clock menu more-arrow no yes mobile

Filed under:

It was a newsy week in college football

Lots of big-picture goings-on.

COLLEGE FOOTBALL: DEC 28 CFP Semifinal at the Fiesta Bowl - Clemson v Ohio State Photo by Kevin Abele/Icon Sportswire via Getty Images

Good morning. You’re surely aware that it’s June, which means the folks atop the college football pyramid spun their annual “wheel of offseason attention” this week, with the needle bypassing topics such as realignment and landing on playoff expansion. At the same time, Larry Scott blamed everyone but himself on the way out of town in true a**clown fashion, and the newly-resumed “in person” recruiting period is butting up against super senior/scholarship limit reality. Let’s have a look around, shall we?

College Football Playoff Expansion

Just a couple thoughts: if you’re in the “expand the CFP” camp, I don’t want to hear or read your lip service regarding health and safety of the players. More CFP means more games means more injuries, such as concussions. You either want their exposure limited to mitigate injury risk, or you want to see more football, risk be damned. Can’t be both.

If it were up to me, a 12-game playoff would come with a reduction in regular season games to 11, including nine-game conference schedules for every league. Conference championship games would also be eliminated. That way, the absolute max number of games a team could play is reduced by two. But while fans and administrators will pretend to care about such things, the reality is that most people in both of those camps want to see more football (fans) which will mean more money (administrators). Fewer games equals less money, so here we are.

And since you didn’t ask, I would make the CFP a six-team field max, with the top two seeds earning byes, the first two games taking place on-campus, and no auto-bids.

Most importantly, are they going to change the football on the CFP logo from having four threads to 12? Let’s think about what really matters here.

My man Tom Fornelli was able to sum up my feelings regarding CFP expansion in a much more articulate manner than I ever could, so take a listen. Like he says, change =/= improvement or progress. Pretty good discourse throughout the entire episode.

I waded through scores of tweets on the topic, and thought these were worth a mention. I truly love how administrators have gone from “a playoff will kill the regular season!” to “WE NEED A 12 TEAM TOURNAMENT ASAP” in under a decade, with a few stops in between. Just say you want more money and spare us the BS.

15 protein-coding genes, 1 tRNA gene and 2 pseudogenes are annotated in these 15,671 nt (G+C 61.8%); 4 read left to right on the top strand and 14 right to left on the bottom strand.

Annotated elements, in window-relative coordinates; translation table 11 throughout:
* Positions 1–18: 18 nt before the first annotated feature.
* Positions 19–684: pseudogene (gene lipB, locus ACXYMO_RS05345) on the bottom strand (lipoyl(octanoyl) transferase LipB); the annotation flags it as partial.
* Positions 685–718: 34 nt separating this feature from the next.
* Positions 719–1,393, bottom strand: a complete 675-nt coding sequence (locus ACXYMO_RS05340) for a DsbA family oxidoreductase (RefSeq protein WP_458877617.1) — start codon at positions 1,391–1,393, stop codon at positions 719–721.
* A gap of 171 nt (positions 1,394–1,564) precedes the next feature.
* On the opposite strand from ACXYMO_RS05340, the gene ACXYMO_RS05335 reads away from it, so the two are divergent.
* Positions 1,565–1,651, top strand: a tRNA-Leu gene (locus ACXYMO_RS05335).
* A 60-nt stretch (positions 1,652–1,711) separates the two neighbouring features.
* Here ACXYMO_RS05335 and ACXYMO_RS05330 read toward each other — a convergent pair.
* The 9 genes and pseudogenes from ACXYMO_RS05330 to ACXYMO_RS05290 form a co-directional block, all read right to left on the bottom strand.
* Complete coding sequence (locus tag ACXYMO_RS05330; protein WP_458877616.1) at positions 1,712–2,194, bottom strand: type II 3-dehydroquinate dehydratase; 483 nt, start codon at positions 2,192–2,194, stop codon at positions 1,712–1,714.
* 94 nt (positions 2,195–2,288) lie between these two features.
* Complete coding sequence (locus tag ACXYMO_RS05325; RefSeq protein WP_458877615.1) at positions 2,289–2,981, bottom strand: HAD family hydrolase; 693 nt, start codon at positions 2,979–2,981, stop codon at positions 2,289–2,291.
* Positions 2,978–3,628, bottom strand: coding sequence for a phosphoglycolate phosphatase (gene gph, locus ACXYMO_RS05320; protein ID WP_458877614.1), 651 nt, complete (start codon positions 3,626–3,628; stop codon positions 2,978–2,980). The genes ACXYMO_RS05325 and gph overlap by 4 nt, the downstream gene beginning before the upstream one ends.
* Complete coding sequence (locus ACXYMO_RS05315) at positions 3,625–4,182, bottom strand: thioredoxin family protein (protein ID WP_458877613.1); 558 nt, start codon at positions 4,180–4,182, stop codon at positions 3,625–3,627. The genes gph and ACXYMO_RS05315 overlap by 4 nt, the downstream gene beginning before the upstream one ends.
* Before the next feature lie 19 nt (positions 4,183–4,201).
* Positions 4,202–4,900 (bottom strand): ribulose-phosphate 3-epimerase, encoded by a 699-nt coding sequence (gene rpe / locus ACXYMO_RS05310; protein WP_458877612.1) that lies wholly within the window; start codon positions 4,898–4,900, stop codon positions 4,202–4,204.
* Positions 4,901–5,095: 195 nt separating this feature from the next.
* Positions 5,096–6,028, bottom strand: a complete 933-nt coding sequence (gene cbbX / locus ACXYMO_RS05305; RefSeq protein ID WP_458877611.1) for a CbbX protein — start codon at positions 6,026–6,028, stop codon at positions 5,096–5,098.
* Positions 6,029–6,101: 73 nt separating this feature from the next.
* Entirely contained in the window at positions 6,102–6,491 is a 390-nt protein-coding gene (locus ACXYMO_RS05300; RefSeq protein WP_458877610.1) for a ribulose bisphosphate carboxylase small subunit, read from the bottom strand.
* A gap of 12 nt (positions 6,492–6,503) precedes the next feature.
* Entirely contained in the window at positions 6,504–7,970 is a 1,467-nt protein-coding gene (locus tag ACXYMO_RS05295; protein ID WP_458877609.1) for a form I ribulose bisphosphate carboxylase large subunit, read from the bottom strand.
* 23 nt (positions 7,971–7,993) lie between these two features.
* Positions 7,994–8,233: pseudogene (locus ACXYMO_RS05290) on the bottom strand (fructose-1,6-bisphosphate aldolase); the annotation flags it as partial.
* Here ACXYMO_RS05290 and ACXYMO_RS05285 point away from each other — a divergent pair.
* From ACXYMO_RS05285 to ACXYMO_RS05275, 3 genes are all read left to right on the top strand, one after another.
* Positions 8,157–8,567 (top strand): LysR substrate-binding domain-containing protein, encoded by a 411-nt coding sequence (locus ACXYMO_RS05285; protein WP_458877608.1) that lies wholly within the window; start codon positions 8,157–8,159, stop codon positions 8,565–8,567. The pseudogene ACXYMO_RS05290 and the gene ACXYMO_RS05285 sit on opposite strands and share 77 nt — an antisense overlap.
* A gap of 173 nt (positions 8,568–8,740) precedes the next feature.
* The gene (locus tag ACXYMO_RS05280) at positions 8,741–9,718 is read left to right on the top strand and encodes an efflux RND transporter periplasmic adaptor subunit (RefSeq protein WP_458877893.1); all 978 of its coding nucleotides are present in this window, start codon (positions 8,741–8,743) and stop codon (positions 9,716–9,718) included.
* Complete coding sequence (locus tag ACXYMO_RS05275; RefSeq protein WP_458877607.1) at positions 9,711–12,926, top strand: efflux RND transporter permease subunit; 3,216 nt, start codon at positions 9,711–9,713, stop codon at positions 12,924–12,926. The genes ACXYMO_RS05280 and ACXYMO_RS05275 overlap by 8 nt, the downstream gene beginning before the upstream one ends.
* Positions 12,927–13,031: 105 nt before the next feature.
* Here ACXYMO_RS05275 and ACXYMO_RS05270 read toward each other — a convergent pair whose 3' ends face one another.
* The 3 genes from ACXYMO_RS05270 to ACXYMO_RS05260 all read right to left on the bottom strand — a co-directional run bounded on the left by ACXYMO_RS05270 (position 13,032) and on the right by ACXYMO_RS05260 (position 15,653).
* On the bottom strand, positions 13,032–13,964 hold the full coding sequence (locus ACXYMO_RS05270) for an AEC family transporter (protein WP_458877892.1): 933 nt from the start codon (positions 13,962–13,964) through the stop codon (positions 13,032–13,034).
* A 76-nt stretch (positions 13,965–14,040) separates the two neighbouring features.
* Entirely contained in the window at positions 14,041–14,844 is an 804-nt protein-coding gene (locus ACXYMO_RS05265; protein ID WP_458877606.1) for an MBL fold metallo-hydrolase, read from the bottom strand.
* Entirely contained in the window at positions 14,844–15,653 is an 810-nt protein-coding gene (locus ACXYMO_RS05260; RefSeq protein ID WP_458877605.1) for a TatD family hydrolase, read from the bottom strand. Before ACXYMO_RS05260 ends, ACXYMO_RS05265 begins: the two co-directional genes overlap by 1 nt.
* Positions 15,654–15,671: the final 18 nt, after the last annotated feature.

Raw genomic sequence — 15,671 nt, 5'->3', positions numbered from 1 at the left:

Oh, Bob. Poor, naive Bob. Are you taking lessons from Bill Moos? SEC leadership only cares about the SEC, rightfully so. Greg Sankey and Co. do not give a good goddamn about you and your Texas Techs of the world. Get back to me when Sankey and his SEC mates agree to split the TV money evenly throughout the FBS conferences. Pretty sure I’ll be waiting forever.

Tom Fornelli is my spirit animal (except that he likes soccer way more than I do).

I, too, will watch every game, because I love college football. That doesn’t change my stance as to whether this will make the sport any better, because it won’t.

Want one more reason why this new 12-team CFP isn’t a good idea? Judging by the headline, resident Seattle Times lava-take machine Matt Calkins likes it. I rest my case while not linking the article.

Pac-12 Commissioner Turnover

Larry Scott is a gutless, no-account stooge who couldn’t lead a fly to a pile of dog crap. But you already knew that, and I am here for some Larry-on-Larry crime! Mr. Stone did not hold back.

The outgoing Pac-12 commissioner, who never met a room he couldn’t misread or a tone he won’t be deaf to, leaves office June 30, one year before his contract expires. That’s when his replacement, George Kliavkoff, officially takes over.

Instead of leaving gracefully and graciously, Scott has raised one final set of hackles with his exit interview given to The Associated Press. It’s an honors thesis of buck-passing, back-patting, blame-avoiding and reality-shifting.